n 2000, Okolo Rashid was as excited as most other Mississippians at the prospect of the upcoming blockbuster exhibition “The Majesty of Spain: Royal Collections from the Museo del Prado and Patrimonio Nacional.” The third in a series of biannual international exhibitions hosted by Jackson’s Mississippi Arts Pavilion, “Majesty” was expected to attract half a million visitors—including King Juan Carlos and Queen Sophia of Spain.
A devout and well-read Muslim, Rashid knew that one of Spain’s most illustrious periods had been the roughly 800 years of Muslim rule in Al-Andalus, the southern part of the Iberian Peninsula. It was a time of productive and mostly peaceful coexistence among Spain’s Muslims, Christians and Jews, as well as among the many mixes of nationalities. As a leader in one of Jackson’s two mosques, Rashid welcomed the Spanish exhibition as an opportunity for showcasing the positive legacy of her faith.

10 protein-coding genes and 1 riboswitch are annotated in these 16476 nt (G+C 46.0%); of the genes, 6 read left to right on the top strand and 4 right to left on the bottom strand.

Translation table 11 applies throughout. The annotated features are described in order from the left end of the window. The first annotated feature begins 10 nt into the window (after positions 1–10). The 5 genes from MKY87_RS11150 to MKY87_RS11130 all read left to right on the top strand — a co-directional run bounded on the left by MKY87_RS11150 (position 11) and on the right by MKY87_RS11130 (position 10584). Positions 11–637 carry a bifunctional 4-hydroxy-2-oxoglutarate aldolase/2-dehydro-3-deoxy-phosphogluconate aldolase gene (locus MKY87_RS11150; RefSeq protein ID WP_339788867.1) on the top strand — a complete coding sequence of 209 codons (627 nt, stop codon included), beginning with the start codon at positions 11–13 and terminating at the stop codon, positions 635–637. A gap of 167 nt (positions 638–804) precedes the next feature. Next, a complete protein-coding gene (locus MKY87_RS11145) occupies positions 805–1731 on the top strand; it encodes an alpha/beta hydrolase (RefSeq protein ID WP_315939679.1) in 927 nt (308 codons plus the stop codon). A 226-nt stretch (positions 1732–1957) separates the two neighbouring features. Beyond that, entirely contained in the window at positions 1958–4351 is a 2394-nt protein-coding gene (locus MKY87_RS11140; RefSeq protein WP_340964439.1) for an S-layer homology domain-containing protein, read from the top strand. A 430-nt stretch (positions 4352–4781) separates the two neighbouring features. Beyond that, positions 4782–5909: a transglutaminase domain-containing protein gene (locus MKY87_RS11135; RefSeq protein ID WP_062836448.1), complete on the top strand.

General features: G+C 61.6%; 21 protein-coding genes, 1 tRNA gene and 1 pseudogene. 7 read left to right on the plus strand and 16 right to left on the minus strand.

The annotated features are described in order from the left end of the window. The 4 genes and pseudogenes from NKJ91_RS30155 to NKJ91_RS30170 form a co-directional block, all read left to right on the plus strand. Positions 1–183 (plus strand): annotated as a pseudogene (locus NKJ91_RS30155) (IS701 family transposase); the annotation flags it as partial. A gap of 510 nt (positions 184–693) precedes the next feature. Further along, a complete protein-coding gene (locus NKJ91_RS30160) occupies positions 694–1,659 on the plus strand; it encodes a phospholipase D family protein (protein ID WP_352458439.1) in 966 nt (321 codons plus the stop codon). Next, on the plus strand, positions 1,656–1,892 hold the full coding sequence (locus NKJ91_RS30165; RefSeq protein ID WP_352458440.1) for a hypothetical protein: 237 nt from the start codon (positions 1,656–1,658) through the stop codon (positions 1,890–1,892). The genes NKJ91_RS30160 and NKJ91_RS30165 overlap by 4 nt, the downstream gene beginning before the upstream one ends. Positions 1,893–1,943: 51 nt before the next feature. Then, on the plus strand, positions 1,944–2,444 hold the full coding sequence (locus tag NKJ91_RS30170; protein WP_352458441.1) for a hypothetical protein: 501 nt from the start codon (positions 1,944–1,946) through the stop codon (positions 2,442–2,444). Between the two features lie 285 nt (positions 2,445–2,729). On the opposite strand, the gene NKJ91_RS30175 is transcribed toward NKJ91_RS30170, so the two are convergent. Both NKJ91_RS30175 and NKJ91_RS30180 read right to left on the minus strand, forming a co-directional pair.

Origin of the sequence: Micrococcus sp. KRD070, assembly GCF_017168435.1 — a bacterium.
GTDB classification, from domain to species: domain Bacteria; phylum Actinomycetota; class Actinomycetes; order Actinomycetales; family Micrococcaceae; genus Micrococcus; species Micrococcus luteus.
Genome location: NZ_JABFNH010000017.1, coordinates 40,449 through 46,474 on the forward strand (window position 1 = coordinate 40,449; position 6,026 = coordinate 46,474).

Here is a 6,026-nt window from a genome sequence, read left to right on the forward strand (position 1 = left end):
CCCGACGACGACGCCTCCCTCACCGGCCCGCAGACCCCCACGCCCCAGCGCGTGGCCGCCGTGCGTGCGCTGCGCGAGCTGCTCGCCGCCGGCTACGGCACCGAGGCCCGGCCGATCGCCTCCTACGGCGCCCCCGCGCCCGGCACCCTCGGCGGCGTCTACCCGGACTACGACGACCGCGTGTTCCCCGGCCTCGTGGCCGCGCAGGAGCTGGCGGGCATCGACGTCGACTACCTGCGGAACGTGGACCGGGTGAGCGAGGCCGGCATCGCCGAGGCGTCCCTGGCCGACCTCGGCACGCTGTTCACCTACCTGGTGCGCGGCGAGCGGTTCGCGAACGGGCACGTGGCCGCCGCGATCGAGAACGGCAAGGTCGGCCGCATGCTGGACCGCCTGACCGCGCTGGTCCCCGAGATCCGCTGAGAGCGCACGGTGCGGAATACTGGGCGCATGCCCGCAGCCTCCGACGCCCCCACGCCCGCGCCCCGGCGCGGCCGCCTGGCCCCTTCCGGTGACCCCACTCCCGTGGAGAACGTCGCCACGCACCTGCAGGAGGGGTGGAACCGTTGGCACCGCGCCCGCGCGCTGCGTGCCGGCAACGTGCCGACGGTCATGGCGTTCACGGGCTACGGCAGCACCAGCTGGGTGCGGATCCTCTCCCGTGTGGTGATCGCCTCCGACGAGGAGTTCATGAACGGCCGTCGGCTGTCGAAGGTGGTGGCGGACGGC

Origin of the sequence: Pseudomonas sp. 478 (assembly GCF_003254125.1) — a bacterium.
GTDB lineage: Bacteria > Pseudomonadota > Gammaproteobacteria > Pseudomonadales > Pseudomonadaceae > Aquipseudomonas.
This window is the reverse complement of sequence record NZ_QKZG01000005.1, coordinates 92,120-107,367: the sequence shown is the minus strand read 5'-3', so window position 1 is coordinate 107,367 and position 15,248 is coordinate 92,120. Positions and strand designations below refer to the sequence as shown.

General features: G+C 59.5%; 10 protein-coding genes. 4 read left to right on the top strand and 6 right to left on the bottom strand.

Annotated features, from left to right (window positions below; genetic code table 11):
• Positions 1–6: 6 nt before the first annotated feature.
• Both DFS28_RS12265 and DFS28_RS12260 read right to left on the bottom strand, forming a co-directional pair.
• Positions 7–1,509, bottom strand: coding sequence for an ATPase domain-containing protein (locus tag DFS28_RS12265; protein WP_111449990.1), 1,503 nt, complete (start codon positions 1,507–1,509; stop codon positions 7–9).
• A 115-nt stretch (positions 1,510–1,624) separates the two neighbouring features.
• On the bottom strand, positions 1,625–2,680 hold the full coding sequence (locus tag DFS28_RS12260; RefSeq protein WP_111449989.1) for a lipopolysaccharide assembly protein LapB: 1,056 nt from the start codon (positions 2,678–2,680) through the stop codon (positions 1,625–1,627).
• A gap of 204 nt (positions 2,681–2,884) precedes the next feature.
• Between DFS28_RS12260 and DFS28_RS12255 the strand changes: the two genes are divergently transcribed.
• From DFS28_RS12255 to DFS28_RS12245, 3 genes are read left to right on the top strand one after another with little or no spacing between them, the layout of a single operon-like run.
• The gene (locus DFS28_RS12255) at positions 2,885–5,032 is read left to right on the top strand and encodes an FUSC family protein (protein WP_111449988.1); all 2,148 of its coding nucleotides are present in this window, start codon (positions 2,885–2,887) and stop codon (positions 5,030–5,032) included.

But she had a surprise coming. “I was looking at all the marketing materials,” Rashid remembers, “and I realized they were going to leave out the important contributions of Muslims.”
|At first, “everyone we talked to said we were crazy, that it couldn’t be done.”
||“We’re talking about using history and culture to give you dignity and purpose.”
Rashid is well-known and well-connected in Jackson, having spent more than 20 years in inner-city community development, organizing and historic preservation. She contacted people in touch with the “Majesty” organizers and was told that she was correct: There would indeed be no mention of the Islamic centuries in the exhibition. “The emphasis was to be European,” she was told.